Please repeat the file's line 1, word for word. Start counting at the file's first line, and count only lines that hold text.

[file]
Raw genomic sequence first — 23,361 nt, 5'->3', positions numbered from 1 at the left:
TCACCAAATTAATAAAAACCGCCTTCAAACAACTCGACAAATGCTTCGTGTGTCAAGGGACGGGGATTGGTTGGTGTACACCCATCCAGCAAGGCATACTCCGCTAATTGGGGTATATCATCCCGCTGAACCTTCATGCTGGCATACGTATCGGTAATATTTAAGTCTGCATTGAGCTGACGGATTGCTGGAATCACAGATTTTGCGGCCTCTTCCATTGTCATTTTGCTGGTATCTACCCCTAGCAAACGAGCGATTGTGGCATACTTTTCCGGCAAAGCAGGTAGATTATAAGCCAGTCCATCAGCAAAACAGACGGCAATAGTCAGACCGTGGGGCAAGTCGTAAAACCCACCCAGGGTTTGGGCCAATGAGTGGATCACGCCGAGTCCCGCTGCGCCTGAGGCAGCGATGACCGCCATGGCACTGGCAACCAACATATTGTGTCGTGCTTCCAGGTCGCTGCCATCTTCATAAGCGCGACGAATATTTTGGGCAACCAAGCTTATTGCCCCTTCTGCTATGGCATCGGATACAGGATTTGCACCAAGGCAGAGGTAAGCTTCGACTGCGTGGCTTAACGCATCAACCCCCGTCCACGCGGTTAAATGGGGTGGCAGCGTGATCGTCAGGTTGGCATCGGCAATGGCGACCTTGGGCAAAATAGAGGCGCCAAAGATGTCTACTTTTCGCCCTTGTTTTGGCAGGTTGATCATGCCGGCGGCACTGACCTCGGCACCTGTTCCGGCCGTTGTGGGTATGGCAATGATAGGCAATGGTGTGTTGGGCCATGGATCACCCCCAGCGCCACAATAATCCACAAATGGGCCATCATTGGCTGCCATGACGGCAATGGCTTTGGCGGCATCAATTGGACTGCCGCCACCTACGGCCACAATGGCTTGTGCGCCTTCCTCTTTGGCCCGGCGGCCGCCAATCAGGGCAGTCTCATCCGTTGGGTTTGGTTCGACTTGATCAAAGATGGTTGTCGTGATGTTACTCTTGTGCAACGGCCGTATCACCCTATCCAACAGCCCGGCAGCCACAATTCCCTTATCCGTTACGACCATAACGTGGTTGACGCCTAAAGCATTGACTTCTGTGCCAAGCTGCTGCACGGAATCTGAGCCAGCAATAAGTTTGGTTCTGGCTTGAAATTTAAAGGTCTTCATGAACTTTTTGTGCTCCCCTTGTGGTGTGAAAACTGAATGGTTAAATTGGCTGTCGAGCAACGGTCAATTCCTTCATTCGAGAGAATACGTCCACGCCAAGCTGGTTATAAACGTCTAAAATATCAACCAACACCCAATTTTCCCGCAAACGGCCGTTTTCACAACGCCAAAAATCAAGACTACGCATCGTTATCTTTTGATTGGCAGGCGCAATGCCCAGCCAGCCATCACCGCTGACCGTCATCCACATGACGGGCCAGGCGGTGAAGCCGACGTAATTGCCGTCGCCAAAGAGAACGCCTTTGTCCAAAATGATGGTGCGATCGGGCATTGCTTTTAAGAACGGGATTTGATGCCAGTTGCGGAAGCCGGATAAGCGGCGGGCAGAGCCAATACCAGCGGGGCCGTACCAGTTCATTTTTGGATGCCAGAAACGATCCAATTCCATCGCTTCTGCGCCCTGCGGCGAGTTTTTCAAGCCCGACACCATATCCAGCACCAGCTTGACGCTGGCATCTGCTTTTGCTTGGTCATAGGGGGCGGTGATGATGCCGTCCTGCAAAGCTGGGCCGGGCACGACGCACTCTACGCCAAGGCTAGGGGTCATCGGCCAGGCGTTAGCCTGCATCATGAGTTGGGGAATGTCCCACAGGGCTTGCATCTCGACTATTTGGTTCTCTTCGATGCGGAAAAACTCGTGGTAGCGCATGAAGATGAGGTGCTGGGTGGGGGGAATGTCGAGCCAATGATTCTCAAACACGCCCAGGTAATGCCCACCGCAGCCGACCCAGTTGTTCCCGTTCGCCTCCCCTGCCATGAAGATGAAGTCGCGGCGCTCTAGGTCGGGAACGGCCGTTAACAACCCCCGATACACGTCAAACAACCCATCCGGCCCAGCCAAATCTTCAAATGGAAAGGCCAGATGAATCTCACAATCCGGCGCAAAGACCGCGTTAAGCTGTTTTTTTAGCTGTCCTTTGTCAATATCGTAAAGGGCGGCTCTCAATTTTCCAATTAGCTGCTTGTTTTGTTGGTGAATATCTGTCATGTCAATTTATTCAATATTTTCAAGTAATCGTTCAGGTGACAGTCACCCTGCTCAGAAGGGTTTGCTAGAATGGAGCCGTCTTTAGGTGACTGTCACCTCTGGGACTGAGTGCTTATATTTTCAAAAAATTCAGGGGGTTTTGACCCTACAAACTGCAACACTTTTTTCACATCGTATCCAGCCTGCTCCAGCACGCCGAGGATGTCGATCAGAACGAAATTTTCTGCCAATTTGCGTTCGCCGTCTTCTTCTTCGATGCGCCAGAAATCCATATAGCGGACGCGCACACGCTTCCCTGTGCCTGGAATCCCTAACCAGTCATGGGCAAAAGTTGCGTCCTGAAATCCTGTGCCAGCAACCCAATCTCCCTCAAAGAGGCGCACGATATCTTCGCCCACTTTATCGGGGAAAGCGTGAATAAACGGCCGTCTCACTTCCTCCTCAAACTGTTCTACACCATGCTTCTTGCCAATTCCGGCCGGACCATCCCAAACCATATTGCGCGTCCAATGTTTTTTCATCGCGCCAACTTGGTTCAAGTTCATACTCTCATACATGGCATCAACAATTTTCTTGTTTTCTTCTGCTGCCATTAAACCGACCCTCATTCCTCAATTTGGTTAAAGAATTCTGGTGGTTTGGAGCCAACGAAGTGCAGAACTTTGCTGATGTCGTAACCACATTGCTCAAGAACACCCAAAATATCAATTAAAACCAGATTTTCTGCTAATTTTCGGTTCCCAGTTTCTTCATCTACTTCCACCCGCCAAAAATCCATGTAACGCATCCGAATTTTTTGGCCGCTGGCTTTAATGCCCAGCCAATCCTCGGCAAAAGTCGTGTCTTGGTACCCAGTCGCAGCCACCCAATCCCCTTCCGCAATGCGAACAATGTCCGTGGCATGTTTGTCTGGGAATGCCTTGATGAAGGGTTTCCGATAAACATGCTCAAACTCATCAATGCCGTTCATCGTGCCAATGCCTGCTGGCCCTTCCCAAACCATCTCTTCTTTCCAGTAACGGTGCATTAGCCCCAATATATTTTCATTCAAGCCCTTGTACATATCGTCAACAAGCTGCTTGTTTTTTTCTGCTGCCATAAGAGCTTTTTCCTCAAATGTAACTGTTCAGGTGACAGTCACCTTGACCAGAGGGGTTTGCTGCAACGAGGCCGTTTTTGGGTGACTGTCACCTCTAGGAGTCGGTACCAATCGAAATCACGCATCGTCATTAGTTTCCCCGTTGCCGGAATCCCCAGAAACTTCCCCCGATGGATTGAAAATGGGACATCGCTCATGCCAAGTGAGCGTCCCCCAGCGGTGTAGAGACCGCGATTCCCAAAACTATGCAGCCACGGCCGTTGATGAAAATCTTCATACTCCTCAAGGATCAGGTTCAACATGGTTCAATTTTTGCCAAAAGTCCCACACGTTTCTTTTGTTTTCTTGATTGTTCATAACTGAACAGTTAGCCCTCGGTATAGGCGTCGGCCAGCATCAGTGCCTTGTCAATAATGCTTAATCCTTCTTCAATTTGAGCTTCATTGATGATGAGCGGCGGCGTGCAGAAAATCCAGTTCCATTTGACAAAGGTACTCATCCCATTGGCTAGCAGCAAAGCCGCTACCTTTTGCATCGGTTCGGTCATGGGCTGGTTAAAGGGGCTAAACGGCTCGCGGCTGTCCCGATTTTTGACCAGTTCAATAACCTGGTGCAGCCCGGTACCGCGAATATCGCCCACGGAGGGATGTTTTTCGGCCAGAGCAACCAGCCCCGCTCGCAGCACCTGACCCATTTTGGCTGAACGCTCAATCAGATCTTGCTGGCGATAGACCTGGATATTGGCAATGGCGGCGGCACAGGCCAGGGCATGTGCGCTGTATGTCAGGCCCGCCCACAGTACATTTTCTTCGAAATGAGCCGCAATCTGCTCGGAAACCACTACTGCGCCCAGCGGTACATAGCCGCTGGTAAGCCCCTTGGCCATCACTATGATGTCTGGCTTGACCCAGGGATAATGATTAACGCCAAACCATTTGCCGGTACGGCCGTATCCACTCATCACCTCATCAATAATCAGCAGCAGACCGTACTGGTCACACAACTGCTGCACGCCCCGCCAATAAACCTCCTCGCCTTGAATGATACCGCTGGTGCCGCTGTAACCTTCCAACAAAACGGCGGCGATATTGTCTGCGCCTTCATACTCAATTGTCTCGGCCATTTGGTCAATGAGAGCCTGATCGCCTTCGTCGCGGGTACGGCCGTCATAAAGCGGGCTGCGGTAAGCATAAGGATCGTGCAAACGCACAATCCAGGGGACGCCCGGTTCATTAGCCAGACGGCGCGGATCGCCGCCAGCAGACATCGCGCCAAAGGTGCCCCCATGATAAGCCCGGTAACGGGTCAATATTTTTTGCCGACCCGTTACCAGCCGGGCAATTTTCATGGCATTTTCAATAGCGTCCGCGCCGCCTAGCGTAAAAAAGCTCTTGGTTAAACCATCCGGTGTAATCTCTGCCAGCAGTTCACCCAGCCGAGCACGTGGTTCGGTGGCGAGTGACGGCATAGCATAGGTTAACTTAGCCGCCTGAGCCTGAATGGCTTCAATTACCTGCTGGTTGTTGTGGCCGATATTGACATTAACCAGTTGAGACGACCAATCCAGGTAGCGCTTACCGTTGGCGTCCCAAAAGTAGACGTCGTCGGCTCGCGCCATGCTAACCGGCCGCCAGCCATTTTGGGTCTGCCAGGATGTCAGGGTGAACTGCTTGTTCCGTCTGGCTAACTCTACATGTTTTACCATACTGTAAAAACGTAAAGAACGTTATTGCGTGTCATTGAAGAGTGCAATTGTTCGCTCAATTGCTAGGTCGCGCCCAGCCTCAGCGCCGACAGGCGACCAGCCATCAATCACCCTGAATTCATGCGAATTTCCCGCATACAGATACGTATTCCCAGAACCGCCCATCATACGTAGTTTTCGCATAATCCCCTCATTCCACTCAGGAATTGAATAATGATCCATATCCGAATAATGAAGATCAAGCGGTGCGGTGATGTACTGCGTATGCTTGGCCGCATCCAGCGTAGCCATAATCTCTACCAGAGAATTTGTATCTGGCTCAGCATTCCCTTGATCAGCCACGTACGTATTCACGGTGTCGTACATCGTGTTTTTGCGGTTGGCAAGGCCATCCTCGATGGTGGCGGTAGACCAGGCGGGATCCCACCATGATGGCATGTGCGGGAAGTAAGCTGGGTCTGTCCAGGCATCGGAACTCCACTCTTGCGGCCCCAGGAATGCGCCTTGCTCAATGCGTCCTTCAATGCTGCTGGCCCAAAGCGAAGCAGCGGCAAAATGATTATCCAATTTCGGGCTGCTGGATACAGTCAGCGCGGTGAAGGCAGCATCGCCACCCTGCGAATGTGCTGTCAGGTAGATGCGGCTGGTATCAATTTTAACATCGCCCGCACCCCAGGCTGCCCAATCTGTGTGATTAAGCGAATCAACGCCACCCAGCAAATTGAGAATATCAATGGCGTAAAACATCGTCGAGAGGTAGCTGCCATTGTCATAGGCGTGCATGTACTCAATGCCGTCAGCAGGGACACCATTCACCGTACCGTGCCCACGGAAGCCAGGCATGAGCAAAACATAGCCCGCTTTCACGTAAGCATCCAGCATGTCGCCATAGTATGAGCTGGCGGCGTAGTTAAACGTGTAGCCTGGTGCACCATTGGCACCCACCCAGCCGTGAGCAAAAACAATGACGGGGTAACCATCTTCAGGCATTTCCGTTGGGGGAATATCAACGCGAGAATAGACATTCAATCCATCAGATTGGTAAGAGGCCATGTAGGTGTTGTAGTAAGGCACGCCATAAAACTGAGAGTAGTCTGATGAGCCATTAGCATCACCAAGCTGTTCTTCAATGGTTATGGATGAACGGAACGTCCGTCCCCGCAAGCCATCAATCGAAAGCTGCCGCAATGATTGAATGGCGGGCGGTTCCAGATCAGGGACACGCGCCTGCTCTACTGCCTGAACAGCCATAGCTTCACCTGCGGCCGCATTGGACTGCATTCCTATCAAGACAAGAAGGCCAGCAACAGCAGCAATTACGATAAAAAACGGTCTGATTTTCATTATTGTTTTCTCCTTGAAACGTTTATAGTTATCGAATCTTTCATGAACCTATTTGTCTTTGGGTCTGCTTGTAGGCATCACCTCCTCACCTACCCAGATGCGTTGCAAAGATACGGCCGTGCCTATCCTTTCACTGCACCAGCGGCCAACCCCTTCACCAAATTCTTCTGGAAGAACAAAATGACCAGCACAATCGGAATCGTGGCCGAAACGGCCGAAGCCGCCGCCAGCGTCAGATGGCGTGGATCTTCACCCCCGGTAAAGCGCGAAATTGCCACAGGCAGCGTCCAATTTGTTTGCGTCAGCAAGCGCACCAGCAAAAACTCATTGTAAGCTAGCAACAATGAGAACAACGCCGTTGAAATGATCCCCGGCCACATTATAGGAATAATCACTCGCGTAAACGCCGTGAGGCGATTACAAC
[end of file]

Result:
Raw genomic sequence first — 23,361 nt, 5'->3', positions numbered from 1 at the left: